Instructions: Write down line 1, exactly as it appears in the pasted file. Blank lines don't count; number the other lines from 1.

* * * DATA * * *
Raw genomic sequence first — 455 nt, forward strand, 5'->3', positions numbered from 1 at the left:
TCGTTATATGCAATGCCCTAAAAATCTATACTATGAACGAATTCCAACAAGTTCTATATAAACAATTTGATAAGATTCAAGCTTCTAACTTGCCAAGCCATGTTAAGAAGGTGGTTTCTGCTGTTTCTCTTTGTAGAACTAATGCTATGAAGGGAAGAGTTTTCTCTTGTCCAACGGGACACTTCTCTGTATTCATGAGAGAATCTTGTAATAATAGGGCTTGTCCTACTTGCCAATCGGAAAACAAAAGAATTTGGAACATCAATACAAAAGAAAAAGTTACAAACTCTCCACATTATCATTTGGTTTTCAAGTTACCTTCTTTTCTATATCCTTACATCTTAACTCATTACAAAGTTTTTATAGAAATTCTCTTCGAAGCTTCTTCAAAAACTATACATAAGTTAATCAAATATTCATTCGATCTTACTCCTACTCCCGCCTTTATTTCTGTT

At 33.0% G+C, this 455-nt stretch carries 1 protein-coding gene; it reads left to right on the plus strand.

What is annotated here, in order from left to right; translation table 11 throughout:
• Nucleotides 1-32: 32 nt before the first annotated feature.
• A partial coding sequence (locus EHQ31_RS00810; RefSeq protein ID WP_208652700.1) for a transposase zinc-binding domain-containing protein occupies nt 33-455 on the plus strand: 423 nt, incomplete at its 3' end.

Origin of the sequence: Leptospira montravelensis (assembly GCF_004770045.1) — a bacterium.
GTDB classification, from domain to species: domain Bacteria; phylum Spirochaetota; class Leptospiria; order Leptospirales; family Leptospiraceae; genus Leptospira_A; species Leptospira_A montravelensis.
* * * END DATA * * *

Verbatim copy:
Raw genomic sequence first — 455 nt, forward strand, 5'->3', positions numbered from 1 at the left: